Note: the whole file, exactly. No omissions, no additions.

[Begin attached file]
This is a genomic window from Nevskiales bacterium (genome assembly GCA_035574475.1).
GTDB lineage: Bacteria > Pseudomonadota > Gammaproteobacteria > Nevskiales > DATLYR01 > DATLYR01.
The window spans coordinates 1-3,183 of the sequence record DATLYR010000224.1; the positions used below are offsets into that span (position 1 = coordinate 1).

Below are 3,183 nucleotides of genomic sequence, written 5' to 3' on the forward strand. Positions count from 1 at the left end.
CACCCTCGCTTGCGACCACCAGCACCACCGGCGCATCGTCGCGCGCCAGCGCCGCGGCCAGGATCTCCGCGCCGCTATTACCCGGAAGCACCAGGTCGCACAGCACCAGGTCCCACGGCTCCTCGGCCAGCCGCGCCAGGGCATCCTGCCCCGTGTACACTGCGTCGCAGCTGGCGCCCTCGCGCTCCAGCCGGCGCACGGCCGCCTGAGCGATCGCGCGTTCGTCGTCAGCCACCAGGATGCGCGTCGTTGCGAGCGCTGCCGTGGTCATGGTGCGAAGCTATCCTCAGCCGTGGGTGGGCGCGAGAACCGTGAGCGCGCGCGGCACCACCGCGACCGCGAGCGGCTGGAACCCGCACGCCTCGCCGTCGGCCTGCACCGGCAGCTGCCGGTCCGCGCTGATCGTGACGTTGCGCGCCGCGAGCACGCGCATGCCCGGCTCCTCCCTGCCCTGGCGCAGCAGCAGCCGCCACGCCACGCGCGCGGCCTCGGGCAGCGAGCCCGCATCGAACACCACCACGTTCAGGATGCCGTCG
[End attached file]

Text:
This is a genomic window from Nevskiales bacterium (genome assembly GCA_035574475.1).
GTDB lineage: Bacteria > Pseudomonadota > Gammaproteobacteria > Nevskiales > DATLYR01 > DATLYR01.
The window spans coordinates 1-3,183 of the sequence record DATLYR010000224.1; the positions used below are offsets into that span (position 1 = coordinate 1).

Below are 3,183 nucleotides of genomic sequence, written 5' to 3' on the forward strand. Positions count from 1 at the left end.
CACCCTCGCTTGCGACCACCAGCACCACCGGCGCATCGTCGCGCGCCAGCGCCGCGGCCAGGATCTCCGCGCCGCTATTACCCGGAAGCACCAGGTCGCACAGCACCAGGTCCCACGGCTCCTCGGCCAGCCGCGCCAGGGCATCCTGCCCCGTGTACACTGCGTCGCAGCTGGCGCCCTCGCGCTCCAGCCGGCGCACGGCCGCCTGAGCGATCGCGCGTTCGTCGTCAGCCACCAGGATGCGCGTCGTTGCGAGCGCTGCCGTGGTCATGGTGCGAAGCTATCCTCAGCCGTGGGTGGGCGCGAGAACCGTGAGCGCGCGCGGCACCACCGCGACCGCGAGCGGCTGGAACCCGCACGCCTCGCCGTCGGCCTGCACCGGCAGCTGCCGGTCCGCGCTGATCGTGACGTTGCGCGCCGCGAGCACGCGCATGCCCGGCTCCTCCCTGCCCTGGCGCAGCAGCAGCCGCCACGCCACGCGCGCGGCCTCGGGCAGCGAGCCCGCATCGAACACCACCACGTTCAGGATGCCGTCG